Growth Trends for Related Jobs
Medical lab technologists, also referred to as clinical lab technologists, perform tests that diagnose and discover diseases and analyze chemical contents of fluids. They look for bacteria and parasites, examine bodily fluids and analyze conclusions to ascertain accurate results. The U.S. Bureau of Labor Statistics, or BLS, predicts that career opportunities for medical lab technologists will increase 14 percent between 2008 and 2018, a rate faster than the average for all careers.
U.S. News and World Report puts clinical lab technicians in the list of the 50 best career opportunities of 2010, referring to them as “the unsung heroes of the health care industry.” A medical lab technologist provides vital information that doctors and researchers need to make a diagnosis, cure a disease or even save a life. When patients require a blood transfusion, for example, a medical lab technologist studies blood samples to ensure compatibility. Knowing that what you do behind the scenes directly affects people's lives is extremely satisfying and rewarding.
Medical lab technologists can choose to work in a smaller lab environment and perform a variety of tests or work in a larger laboratory and specialize in one area of testing. The U.S. Bureau of Labor Statistics describes some of the specializations; for example, clinical chemistry technologists analyze chemical and hormonal parts of bodily fluids, while microbiology technologists investigate bacteria. Other areas of specialized technologists include molecular biology, immunology and cytotechnology, which detects diseases at the cellular level. The opportunity to choose an area of focus adds to the ongoing challenge and excitement of the job.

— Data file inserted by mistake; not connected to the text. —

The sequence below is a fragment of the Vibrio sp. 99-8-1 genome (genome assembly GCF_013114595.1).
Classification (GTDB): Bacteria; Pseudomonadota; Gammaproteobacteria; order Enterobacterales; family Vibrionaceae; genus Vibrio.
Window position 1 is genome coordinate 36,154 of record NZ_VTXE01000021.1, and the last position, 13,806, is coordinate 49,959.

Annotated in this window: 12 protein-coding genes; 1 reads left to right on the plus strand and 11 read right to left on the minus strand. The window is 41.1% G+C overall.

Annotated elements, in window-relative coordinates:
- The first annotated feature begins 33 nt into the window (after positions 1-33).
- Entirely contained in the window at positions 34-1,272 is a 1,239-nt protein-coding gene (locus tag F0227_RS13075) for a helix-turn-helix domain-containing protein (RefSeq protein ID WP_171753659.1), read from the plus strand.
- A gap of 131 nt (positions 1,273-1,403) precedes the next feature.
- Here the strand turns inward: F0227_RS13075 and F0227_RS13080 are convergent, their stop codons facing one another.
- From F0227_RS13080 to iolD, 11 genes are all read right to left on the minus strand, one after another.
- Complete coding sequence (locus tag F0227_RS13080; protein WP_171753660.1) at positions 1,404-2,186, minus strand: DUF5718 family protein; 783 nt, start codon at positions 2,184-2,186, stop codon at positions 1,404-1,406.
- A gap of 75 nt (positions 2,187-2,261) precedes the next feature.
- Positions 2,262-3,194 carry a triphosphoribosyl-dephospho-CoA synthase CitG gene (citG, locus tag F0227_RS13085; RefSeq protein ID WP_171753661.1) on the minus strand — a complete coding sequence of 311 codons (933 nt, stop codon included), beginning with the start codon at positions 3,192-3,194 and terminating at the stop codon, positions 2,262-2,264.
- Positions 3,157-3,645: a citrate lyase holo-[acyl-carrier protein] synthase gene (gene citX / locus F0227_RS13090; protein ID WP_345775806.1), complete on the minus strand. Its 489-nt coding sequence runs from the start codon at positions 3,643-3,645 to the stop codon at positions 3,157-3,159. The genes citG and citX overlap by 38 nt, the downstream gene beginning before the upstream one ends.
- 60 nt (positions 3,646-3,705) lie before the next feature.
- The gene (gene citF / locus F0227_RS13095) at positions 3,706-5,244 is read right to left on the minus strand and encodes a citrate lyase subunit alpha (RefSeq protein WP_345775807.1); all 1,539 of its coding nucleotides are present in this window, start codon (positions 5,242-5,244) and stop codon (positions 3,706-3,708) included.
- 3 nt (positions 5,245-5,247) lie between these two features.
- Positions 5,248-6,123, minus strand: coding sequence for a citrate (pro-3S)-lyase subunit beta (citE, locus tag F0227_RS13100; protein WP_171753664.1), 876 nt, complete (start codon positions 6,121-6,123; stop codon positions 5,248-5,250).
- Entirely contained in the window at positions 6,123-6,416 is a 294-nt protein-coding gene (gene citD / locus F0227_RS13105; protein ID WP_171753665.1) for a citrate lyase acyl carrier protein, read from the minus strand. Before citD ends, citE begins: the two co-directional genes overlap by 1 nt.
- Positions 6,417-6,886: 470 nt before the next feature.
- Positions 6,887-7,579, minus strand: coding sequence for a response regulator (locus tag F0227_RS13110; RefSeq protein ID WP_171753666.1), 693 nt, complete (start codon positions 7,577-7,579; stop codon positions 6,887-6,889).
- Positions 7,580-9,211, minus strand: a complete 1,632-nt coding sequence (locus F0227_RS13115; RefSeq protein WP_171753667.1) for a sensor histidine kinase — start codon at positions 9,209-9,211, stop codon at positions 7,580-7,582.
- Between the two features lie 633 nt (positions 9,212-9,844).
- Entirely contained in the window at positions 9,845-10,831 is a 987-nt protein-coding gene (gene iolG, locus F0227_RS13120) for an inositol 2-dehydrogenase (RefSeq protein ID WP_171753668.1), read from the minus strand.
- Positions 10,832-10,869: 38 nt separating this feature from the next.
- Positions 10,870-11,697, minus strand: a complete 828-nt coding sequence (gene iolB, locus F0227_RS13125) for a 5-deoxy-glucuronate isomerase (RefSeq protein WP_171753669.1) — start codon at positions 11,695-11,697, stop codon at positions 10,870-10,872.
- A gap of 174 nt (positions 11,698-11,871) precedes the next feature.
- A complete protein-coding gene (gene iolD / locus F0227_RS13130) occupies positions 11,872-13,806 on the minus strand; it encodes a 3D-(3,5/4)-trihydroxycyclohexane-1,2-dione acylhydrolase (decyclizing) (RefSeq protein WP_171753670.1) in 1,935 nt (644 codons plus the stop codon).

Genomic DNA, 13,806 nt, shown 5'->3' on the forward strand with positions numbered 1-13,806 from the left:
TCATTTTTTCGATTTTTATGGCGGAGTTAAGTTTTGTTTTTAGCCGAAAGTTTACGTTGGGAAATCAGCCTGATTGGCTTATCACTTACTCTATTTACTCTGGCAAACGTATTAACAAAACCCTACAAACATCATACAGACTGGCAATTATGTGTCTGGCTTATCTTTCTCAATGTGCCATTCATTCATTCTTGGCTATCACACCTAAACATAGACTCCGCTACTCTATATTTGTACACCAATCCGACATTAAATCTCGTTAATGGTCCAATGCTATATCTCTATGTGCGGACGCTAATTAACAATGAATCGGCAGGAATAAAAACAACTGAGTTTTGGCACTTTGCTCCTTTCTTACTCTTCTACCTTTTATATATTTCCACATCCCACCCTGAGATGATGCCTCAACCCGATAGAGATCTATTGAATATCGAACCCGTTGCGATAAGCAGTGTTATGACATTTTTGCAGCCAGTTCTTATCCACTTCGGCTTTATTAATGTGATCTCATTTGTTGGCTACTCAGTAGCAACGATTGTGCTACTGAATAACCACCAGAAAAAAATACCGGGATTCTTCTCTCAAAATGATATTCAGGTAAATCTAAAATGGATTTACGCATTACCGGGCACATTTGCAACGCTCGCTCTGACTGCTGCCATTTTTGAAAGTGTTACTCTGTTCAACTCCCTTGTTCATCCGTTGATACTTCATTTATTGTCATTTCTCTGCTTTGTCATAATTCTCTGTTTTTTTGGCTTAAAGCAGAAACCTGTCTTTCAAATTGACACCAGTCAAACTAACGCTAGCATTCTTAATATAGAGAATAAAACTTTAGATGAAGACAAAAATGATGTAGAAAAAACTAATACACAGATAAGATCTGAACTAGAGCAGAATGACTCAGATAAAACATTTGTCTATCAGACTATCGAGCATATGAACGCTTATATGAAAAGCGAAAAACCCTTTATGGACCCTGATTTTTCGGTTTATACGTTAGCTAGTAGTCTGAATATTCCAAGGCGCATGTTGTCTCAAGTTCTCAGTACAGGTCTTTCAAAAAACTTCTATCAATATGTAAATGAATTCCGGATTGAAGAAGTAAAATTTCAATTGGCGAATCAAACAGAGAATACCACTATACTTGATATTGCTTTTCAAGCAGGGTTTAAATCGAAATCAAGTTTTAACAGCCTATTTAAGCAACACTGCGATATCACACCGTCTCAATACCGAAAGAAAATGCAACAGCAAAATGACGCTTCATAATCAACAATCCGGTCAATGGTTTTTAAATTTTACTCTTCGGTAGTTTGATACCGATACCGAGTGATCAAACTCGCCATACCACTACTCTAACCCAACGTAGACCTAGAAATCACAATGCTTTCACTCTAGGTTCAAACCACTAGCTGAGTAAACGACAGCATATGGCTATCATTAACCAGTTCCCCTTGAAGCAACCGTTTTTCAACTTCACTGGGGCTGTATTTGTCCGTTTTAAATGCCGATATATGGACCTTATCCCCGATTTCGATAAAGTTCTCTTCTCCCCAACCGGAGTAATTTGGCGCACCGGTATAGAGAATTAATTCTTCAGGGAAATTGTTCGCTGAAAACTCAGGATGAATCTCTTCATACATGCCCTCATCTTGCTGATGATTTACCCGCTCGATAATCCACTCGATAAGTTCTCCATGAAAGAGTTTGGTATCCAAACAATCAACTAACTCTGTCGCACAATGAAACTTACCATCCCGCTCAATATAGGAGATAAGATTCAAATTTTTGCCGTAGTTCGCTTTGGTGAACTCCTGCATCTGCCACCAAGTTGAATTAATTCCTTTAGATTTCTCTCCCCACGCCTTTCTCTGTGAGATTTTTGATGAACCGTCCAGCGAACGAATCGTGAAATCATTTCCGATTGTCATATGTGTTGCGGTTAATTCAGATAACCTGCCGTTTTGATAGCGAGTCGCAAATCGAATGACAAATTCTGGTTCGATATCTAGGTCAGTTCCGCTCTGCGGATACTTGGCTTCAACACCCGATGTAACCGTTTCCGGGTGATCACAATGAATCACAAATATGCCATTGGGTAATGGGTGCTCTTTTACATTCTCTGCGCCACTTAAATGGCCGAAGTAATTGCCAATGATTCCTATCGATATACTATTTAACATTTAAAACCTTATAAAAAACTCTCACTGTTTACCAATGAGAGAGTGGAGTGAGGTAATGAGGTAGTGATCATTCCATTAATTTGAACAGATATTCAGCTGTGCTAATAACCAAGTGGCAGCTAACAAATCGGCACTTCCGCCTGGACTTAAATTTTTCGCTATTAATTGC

The labor bureau reports that the annual rate for medical and clinical lab technologists in May 2008 was $53,500, with technologists at the federal level reporting incomes of nearly $60,000 per year.
A medical lab technologist may also train, supervise and direct lab technicians, assistants and other lab employees. These responsibilities prepare a lab technologist for promotion opportunities and continuing career growth. Technologists can move into a supervisory position, become a chief medical technologist, laboratory manager or a laboratory director. Other career paths include product development, sales, and marketing for manufacturers of laboratory equipment and supplies.
- U.S. Bureau of Labor Statistics: Clinical Laboratory Technologists and Technicians
- U.S. Bureau of Labor Statistics: Occupational Employment and Wages May 2009
- O*Net Online: Medical and Clinical Laboratory Technologists
- Career Overview: Clinical Laboratory Technologist and Technician Career, Job and Employment Information
Cori Swidorsky has been writing instructional and advice articles since 2007 on topics such as job searching strategies, career resources, working from home, fitness, real estate investing and empowerment. Swidorsky earned her Bachelor of Science in business administration management from California University of Pennsylvania.